Jimmy Carter has been more of an inspiration as a former president than most men in their presidency ever have.
Deciding to enter hospice care, the 39th President has chosen to live out the final chapter of his life in the manner in which he lived -with dignity, integrity grace, and love.
A true public servant who lives his faith, he is a man who has walked the walk, humbly following in Jesus’ footsteps, even taking up carpentry in the manner of Christ.
Today when the word Christian has been carelessly bandied about by self-serving politicians and so deeply perverted to have lost any real meaning, President Carter is the very definition of a good Christian.
My First President
The very first vote I cast for president was for Jimmy Carter in 1976.
I was 21 and felt a thrill walking into the unfamiliar voting booth in my familiar High school gym that November to pull my first presidential lever for an unknown Democratic Governor from Georgia.
Though mercilessly mocked in the press as “Jimmy Who? he was just the right man for the times.
Looking for an alternative to the corruption of Richard Nixon and the haplessness of Gerald Ford, Carter was anti-establishment.
And he was cool
While we think of him as a straight-laced engineer who only “lusted in his heart,” he had the backing of some of the biggest rockstars who saw something fresh and inspiring in Carter’s political populism.
Rockers and edgy country singer-songwriters like Bob Dylan and Willie Nelson were among some of his biggest fans. From the moment Carter announced his presidential run, The Allman Brothers, played benefit concerts for him, to raise money for his campaign.
Americans disillusioned with Washington in the wake of Vietnam and Watergate, and sick and tired of elected officials who betrayed them, young democrats like myself found a refreshing change in Carter, a former peanut farmer who was seen as an outsider.
President Jimmy Carter
That a self-described Evangelical Christian and improbably dark horse candidate from the deep South won the presidency was a remarkable feat.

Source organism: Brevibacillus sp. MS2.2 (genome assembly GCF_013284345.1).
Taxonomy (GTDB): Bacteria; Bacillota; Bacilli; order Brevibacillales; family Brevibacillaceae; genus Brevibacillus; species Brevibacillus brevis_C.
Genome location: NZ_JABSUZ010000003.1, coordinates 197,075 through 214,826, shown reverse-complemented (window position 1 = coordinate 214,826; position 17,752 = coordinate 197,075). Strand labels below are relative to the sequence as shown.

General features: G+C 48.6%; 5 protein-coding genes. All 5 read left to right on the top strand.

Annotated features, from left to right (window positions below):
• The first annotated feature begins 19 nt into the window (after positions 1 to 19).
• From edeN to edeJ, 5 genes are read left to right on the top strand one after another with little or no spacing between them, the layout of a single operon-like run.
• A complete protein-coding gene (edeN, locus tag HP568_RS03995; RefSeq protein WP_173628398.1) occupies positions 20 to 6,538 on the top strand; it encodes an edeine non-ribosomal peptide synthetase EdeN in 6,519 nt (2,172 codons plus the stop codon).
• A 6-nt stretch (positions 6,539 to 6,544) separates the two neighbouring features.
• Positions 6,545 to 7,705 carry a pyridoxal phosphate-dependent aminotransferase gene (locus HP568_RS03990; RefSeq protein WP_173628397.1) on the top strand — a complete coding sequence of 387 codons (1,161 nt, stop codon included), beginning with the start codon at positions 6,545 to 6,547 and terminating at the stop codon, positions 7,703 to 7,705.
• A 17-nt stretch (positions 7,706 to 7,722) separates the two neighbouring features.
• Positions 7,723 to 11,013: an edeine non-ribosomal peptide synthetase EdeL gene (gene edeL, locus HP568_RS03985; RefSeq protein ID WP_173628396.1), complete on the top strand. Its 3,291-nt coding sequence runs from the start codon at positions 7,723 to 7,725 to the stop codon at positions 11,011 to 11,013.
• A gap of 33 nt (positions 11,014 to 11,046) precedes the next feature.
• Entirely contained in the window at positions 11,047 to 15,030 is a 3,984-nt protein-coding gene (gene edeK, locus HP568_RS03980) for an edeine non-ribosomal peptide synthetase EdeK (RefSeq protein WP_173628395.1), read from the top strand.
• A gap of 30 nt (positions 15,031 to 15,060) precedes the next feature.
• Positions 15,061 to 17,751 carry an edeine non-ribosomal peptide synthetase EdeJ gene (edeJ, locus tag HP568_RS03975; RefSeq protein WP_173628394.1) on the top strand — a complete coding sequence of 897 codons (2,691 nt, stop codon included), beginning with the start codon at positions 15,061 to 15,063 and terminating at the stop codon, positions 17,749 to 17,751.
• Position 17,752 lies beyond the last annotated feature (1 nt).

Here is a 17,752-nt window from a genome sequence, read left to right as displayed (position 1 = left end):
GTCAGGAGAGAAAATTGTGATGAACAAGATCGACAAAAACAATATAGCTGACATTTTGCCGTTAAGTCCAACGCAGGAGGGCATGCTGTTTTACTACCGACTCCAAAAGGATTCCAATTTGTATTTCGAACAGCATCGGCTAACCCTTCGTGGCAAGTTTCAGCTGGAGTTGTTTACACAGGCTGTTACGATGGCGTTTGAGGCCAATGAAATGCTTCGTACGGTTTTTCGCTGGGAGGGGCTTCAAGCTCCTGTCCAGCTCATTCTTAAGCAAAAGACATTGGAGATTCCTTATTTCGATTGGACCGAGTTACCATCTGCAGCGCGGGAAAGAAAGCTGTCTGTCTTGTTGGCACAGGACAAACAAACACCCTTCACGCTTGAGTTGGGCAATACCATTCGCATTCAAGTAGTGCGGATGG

The need to be a country of integrity ran deep in a nation that was weary.
When Paul Simon sang “American Tune” at his inauguration in 1977, the words, “I’m all right, I’m just weary to my bones,” he seemed to speak for many disaffected people.
When Aretha Franklin belted out “God Bless America” that cold chilly day in January, she tapped into the hope, buried deep in many Americans at the time, that this country could still reach its promise. Carter understood all of that and was determined to give us hope again.
Known always as Jimmy and never James, his was a stripped-down presidency devoid of pomp.
He did away with the “Hail to the Chief” anthem before public entrances and he spoke to us on television wearing a homey cardigan sweater as though he were Mr. Rogers.
From the start, he was a man of the people. He didn’t seek to put himself on a pedestal above those he was meant to lead. And this meant something at the time. For a people desperate for a new direction, it offered hope that politics could be different.
He was one of the rare leaders who tried to make himself a little less important to benefit the overall health of our democracy.
In the end, the presidency didn’t work out as well as he had hoped.
His presidency may not have lived u to his expectations but his post-presidency soared.
A Man For Humanity
Sometimes called a better former president than president Jimmy Carter is one of the great humanitarians and statespersons of the twentieth and twenty-first centuries.
There has not been a president who has done more since they left office. Carter has used his position as a platform for promoting social justice, defining a post-presidency that has been radically different from that of those who came before him.
Rather than spending his time giving high-paid speeches or living in seclusion, Carter created the Carter Center, devoted to diplomatic initiatives, eradicating disease, and promoting democracy. Along with his beloved wife Roslyn, he has worked for Habitat for Humanity, building houses for those without economic means. Not only does he support Habitat with words, but he has also helped in some of the building.
On Presidents Day what this one exceptional man did after his presidency is exceptional and worth honoring.
And he is still very cool.
Copyright (©) 2023 Sally Edelstein All Rights Reserved
Sally, maybe the greatest ex-president we have ever had. He did so much for so many. Keith
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We would be hard-pressed to find another so worthy of our deep admiration and inspiration.
I met Jimmy ten years ago when he was touring Habit for Humanities across Canada. Amazing how many people here love him. “President Carter is the very definition of a good Christian and activist.” to paraphrase your words Sally.
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What a privilege it must have been to meet him. He has always been a gem and the contrast between him and this motley crew of self-proclaimed Good Christians and political charlatans we have been inundated with in the past many years is nothing short of startling.